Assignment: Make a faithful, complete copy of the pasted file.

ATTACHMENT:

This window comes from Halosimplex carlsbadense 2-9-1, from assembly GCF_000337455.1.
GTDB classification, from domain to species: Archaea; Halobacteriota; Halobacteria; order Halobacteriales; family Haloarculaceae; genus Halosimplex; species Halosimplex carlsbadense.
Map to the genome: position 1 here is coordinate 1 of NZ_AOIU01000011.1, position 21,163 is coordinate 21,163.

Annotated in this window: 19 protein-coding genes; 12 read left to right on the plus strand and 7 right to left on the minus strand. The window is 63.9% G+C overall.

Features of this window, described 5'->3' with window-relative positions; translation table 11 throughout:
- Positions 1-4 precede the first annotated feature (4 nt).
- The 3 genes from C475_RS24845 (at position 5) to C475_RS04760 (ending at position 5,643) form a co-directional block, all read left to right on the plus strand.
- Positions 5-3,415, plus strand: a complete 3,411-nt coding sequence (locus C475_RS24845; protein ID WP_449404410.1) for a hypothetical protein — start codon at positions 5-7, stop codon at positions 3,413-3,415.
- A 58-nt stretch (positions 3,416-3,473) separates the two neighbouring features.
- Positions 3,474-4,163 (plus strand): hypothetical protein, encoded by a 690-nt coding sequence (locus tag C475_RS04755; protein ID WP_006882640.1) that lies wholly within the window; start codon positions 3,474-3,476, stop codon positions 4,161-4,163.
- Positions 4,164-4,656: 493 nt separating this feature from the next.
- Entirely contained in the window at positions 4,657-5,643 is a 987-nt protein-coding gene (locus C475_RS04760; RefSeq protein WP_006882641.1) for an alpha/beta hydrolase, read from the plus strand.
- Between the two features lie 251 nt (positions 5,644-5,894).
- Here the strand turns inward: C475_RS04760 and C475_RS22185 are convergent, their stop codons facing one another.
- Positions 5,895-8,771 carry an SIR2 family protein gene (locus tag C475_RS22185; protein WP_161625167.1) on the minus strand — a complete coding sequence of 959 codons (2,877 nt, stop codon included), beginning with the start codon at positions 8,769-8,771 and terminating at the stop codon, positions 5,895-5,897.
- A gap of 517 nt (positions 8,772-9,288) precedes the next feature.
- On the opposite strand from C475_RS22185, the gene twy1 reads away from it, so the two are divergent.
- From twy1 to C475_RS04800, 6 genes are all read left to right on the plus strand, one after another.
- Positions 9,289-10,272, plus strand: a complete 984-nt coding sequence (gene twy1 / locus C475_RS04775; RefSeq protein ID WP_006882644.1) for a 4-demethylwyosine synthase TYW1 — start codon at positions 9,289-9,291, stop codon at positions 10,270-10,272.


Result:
This window comes from Halosimplex carlsbadense 2-9-1, from assembly GCF_000337455.1.
GTDB classification, from domain to species: Archaea; Halobacteriota; Halobacteria; order Halobacteriales; family Haloarculaceae; genus Halosimplex; species Halosimplex carlsbadense.
Map to the genome: position 1 here is coordinate 1 of NZ_AOIU01000011.1, position 21,163 is coordinate 21,163.

Annotated in this window: 19 protein-coding genes; 12 read left to right on the plus strand and 7 right to left on the minus strand. The window is 63.9% G+C overall.

Features of this window, described 5'->3' with window-relative positions; translation table 11 throughout:
- Positions 1-4 precede the first annotated feature (4 nt).
- The 3 genes from C475_RS24845 (at position 5) to C475_RS04760 (ending at position 5,643) form a co-directional block, all read left to right on the plus strand.
- Positions 5-3,415, plus strand: a complete 3,411-nt coding sequence (locus C475_RS24845; protein ID WP_449404410.1) for a hypothetical protein — start codon at positions 5-7, stop codon at positions 3,413-3,415.
- A 58-nt stretch (positions 3,416-3,473) separates the two neighbouring features.
- Positions 3,474-4,163 (plus strand): hypothetical protein, encoded by a 690-nt coding sequence (locus tag C475_RS04755; protein ID WP_006882640.1) that lies wholly within the window; start codon positions 3,474-3,476, stop codon positions 4,161-4,163.
- Positions 4,164-4,656: 493 nt separating this feature from the next.
- Entirely contained in the window at positions 4,657-5,643 is a 987-nt protein-coding gene (locus C475_RS04760; RefSeq protein WP_006882641.1) for an alpha/beta hydrolase, read from the plus strand.
- Between the two features lie 251 nt (positions 5,644-5,894).
- Here the strand turns inward: C475_RS04760 and C475_RS22185 are convergent, their stop codons facing one another.
- Positions 5,895-8,771 carry an SIR2 family protein gene (locus tag C475_RS22185; protein WP_161625167.1) on the minus strand — a complete coding sequence of 959 codons (2,877 nt, stop codon included), beginning with the start codon at positions 8,769-8,771 and terminating at the stop codon, positions 5,895-5,897.
- A gap of 517 nt (positions 8,772-9,288) precedes the next feature.
- On the opposite strand from C475_RS22185, the gene twy1 reads away from it, so the two are divergent.
- From twy1 to C475_RS04800, 6 genes are all read left to right on the plus strand, one after another.
- Positions 9,289-10,272, plus strand: a complete 984-nt coding sequence (gene twy1 / locus C475_RS04775; RefSeq protein ID WP_006882644.1) for a 4-demethylwyosine synthase TYW1 — start codon at positions 9,289-9,291, stop codon at positions 10,270-10,272.